A third method is to set addresses sequentially and automatically during system initialisation. With this method the control unit sends an address code to the first detector on the detector wiring circuit. The detector receiving the address stores the address code in its active electronic circuitry and then activates a switch to connect a second detector into the detector wiring circuit. The control unit then sends another address to the second detector and the process is repeated until all detectors have been coded with an address. This technique has the disadvantage that detectors must be wired sequentially or fitted with further electronic means to identify spur wired detectors. Furthermore each detector must contain an electronically controlled switching means which increases cost and may reduce the reliability of the system because the operation of detectors beyond the first detector is dependent on the correct functioning of the first detector.
This invention provides an alternative solution in that the address code is set in the base by passive means only, the sensor having means for reading the address code when it is fitted to the base. After reading the address code, the latter means conditions the sensor to receive signals identified by the address code.
In a preferred embodiment of the invention, the address code is set in the mounting base by mechanical means alone and the sensor has means for sensing the position of, or presence or absence of, the mechanical coding means whereby when the sensor is inserted into the base, it is able to read the settings of the mechanical address means and convert them into an equivalent electrical code. Thus the address in the base is transferred to the sensor when the sensor is inserted into the base. In such an arrangement the need for electronic components in the base for address purposes is avoided and detectors can be interchanged without the risk of inadvertently changing the address of the location in which the detector is installed. Thus the invention can be embodied to provide the cost advantages of having all the electronics in the sensor part of the detector with the reliability associated with having the address code set in the detector base.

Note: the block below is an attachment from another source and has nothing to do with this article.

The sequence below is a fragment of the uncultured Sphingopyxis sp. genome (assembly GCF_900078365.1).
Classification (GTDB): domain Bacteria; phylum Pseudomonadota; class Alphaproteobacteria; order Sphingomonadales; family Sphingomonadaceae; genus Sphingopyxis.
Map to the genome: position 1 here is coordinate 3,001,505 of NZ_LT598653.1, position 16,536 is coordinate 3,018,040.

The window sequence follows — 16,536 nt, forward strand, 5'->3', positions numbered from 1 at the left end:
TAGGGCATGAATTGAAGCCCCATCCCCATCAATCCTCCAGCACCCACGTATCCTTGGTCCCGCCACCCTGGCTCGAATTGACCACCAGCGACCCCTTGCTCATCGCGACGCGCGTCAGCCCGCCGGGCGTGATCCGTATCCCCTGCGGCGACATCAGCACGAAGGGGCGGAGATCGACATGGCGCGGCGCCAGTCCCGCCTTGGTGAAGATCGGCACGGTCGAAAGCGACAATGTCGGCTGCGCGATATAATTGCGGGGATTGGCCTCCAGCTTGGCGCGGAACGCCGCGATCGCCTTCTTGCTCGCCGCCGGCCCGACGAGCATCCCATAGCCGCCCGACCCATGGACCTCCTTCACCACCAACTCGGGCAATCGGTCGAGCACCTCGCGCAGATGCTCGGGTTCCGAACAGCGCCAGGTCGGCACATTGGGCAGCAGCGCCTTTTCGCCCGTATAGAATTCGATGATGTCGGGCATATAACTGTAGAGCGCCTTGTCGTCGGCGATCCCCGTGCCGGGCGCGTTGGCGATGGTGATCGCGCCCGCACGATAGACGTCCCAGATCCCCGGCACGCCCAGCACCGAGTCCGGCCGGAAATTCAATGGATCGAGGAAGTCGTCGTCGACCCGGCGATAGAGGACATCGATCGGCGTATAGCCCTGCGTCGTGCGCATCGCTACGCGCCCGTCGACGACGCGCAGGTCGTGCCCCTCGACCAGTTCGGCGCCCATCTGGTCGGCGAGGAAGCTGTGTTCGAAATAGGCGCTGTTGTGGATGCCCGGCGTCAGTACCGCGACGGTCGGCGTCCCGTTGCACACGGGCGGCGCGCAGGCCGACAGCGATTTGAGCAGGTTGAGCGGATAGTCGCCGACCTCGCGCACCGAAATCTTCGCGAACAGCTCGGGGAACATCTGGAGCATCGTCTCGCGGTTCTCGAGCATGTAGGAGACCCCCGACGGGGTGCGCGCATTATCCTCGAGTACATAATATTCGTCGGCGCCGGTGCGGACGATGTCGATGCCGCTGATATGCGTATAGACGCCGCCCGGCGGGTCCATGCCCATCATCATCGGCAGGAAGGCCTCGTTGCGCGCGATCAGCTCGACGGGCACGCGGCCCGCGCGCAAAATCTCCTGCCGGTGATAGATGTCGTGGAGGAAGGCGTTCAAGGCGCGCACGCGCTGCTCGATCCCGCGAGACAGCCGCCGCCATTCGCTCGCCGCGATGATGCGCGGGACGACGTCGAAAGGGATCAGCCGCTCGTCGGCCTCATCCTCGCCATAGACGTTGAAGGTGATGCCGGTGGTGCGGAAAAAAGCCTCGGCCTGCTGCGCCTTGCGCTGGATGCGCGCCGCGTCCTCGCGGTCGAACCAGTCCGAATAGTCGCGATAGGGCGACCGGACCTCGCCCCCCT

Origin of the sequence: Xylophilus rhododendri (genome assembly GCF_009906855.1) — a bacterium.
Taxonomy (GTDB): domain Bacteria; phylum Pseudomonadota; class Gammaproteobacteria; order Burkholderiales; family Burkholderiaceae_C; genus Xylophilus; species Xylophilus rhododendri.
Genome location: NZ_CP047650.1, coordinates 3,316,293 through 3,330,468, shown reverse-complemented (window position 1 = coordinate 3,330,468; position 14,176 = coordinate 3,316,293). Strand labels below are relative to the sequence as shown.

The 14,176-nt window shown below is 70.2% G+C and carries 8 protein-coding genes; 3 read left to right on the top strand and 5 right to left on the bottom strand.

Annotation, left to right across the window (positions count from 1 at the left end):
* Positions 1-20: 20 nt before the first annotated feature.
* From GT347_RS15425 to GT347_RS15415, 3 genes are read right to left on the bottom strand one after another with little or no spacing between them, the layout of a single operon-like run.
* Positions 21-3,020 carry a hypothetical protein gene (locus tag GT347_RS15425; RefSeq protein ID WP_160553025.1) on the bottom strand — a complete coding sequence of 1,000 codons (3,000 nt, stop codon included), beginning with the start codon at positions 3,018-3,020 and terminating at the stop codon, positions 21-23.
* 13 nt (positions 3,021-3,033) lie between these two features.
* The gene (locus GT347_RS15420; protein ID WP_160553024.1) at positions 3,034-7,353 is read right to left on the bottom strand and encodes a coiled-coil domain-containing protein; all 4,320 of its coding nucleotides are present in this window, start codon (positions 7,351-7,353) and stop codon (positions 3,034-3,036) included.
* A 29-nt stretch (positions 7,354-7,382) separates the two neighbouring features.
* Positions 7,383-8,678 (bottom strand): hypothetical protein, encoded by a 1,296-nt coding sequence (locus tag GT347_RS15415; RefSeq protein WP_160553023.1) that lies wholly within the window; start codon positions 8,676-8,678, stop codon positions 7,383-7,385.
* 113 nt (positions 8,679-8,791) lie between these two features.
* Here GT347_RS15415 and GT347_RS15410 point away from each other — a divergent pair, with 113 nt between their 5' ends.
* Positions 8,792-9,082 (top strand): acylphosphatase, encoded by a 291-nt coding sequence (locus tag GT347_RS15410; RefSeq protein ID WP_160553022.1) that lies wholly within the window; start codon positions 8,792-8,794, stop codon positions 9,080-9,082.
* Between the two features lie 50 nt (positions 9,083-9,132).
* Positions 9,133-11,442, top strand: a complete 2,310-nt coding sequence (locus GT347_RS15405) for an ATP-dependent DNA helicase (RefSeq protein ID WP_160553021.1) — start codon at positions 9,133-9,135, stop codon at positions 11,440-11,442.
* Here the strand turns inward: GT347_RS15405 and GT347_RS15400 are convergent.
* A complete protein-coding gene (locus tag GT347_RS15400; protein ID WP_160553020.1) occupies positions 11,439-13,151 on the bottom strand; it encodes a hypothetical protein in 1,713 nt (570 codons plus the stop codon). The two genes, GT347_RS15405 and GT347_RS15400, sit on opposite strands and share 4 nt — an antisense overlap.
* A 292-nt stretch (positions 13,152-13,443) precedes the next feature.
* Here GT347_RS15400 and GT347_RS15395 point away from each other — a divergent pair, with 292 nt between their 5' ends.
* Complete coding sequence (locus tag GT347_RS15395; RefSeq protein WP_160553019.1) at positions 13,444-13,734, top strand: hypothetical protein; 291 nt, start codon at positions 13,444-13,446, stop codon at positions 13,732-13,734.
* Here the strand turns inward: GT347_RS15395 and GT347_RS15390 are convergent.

In the accompanying schematic drawings:
FIGS. 1 and 2 illustrate an embodiment of the invention in respectively different stages of disassembly and assembly, and
FIG. 2A illustrates a preferred comb arrangement, and
FIGS. 3-10 illustrate a modification of the embodiment shown in FIGS. 1 and 2.
As shown in FIGS. 1 and 2, a mounting base (1) is fitted with two or more terminals (2) for terminating wiring connecting the base (1) with a control unit (not shown) and the bases of other detectors (not shown). Terminals (2) are connected to contacts (3) which connect with contacts (4) of the sensor (5) when a sensor (5) is engaged with the base (1) thus providing means for supplying power and data from the control unit to the sensor (5). The base (1) is further fitted with a plurality of address coding pins (6), the presence or absence of which defines an address code. By way of example only, an embodiment having provision for 7 pins may be binary coded to give 128 address codes. The scope of the invention is not limited to the presence or absence of coding pins but extends to coding by position of a constant or variable number of pins and to codes other than the binary code. The sensor (5) is fitted with movable address code reading pins (7) which align with the address coding pins (6) in the base (1) when the sensor (5) is engaged with the base (1 ). The offset between pins (6) and (7) seen in FIG. 1 is due to the fact that the sensor (5) needs to be rotated through a small arc, after it has been fitted to the base, so that contacts (4) engage with contacts (3). The pins (6) and (7) are then aligned as shown in FIG. 2.
The movable address code reading pins (7) are individually biased to a first position by electrically conducting leaf springs (8). One end of each electrically conducting leaf spring is common to one end of all other electrically conducting leaf springs in mechanical contact with all other movable address coding pins. Furthermore the common end of the electrically conducting leaf spring arrangement is further connected to a source of electrical supply, preferably by an additional electrically conducting leaf spring (8b) not in mechanical contact with an address code reading pin. The inset FIG. 2a illustrates a preferred comb arrangement where the leaf springs 8 extend from a common member 8a, the comb being of a one-piece structure made of conductive material. The source of supply may conveniently be a conducting pad on a printed circuit board (10).